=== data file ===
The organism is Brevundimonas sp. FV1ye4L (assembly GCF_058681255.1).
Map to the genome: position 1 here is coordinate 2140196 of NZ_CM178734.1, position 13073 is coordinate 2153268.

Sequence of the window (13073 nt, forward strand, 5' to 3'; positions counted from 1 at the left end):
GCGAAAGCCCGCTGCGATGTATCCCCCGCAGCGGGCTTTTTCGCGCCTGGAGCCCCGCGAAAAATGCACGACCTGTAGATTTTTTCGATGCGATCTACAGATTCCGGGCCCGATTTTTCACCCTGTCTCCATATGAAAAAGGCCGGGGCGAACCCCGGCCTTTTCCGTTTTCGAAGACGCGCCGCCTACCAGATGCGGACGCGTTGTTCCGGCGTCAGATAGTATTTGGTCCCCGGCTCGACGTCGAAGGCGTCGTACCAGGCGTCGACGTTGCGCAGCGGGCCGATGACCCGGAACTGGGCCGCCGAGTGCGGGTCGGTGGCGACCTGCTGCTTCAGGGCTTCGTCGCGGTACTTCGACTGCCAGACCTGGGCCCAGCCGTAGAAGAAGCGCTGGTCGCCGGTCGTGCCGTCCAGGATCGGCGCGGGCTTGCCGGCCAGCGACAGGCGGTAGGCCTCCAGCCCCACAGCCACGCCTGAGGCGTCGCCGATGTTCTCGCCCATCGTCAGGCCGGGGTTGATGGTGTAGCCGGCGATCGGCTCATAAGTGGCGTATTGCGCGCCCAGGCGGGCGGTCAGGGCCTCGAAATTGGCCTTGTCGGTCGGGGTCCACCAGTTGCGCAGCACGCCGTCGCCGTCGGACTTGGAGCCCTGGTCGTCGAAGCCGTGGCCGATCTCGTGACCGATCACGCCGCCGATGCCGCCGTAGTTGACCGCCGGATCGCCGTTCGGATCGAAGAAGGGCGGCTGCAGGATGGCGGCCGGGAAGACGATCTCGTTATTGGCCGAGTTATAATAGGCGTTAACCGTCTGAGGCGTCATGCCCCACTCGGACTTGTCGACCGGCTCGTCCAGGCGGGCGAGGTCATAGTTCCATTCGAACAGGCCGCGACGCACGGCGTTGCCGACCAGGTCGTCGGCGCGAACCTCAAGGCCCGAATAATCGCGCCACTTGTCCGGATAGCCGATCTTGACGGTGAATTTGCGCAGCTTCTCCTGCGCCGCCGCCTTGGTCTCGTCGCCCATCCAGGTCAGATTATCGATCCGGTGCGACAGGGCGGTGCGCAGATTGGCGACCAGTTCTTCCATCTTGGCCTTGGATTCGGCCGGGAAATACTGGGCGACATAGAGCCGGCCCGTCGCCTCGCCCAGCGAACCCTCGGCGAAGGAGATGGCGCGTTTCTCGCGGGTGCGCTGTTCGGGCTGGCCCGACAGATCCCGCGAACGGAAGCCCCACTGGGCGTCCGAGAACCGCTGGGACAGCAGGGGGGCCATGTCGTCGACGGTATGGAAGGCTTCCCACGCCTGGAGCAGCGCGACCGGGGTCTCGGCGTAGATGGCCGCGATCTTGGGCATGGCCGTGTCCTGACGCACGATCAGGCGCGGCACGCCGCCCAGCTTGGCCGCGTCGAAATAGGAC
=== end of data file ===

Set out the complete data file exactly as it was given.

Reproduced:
The organism is Brevundimonas sp. FV1ye4L (assembly GCF_058681255.1).
Map to the genome: position 1 here is coordinate 2140196 of NZ_CM178734.1, position 13073 is coordinate 2153268.

Sequence of the window (13073 nt, forward strand, 5' to 3'; positions counted from 1 at the left end):
GCGAAAGCCCGCTGCGATGTATCCCCCGCAGCGGGCTTTTTCGCGCCTGGAGCCCCGCGAAAAATGCACGACCTGTAGATTTTTTCGATGCGATCTACAGATTCCGGGCCCGATTTTTCACCCTGTCTCCATATGAAAAAGGCCGGGGCGAACCCCGGCCTTTTCCGTTTTCGAAGACGCGCCGCCTACCAGATGCGGACGCGTTGTTCCGGCGTCAGATAGTATTTGGTCCCCGGCTCGACGTCGAAGGCGTCGTACCAGGCGTCGACGTTGCGCAGCGGGCCGATGACCCGGAACTGGGCCGCCGAGTGCGGGTCGGTGGCGACCTGCTGCTTCAGGGCTTCGTCGCGGTACTTCGACTGCCAGACCTGGGCCCAGCCGTAGAAGAAGCGCTGGTCGCCGGTCGTGCCGTCCAGGATCGGCGCGGGCTTGCCGGCCAGCGACAGGCGGTAGGCCTCCAGCCCCACAGCCACGCCTGAGGCGTCGCCGATGTTCTCGCCCATCGTCAGGCCGGGGTTGATGGTGTAGCCGGCGATCGGCTCATAAGTGGCGTATTGCGCGCCCAGGCGGGCGGTCAGGGCCTCGAAATTGGCCTTGTCGGTCGGGGTCCACCAGTTGCGCAGCACGCCGTCGCCGTCGGACTTGGAGCCCTGGTCGTCGAAGCCGTGGCCGATCTCGTGACCGATCACGCCGCCGATGCCGCCGTAGTTGACCGCCGGATCGCCGTTCGGATCGAAGAAGGGCGGCTGCAGGATGGCGGCCGGGAAGACGATCTCGTTATTGGCCGAGTTATAATAGGCGTTAACCGTCTGAGGCGTCATGCCCCACTCGGACTTGTCGACCGGCTCGTCCAGGCGGGCGAGGTCATAGTTCCATTCGAACAGGCCGCGACGCACGGCGTTGCCGACCAGGTCGTCGGCGCGAACCTCAAGGCCCGAATAATCGCGCCACTTGTCCGGATAGCCGATCTTGACGGTGAATTTGCGCAGCTTCTCCTGCGCCGCCGCCTTGGTCTCGTCGCCCATCCAGGTCAGATTATCGATCCGGTGCGACAGGGCGGTGCGCAGATTGGCGACCAGTTCTTCCATCTTGGCCTTGGATTCGGCCGGGAAATACTGGGCGACATAGAGCCGGCCCGTCGCCTCGCCCAGCGAACCCTCGGCGAAGGAGATGGCGCGTTTCTCGCGGGTGCGCTGTTCGGGCTGGCCCGACAGATCCCGCGAACGGAAGCCCCACTGGGCGTCCGAGAACCGCTGGGACAGCAGGGGGGCCATGTCGTCGACGGTATGGAAGGCTTCCCACGCCTGGAGCAGCGCGACCGGGGTCTCGGCGTAGATGGCCGCGATCTTGGGCATGGCCGTGTCCTGACGCACGATCAGGCGCGGCACGCCGCCCAGCTTGGCCGCGTCGAAATAGGAC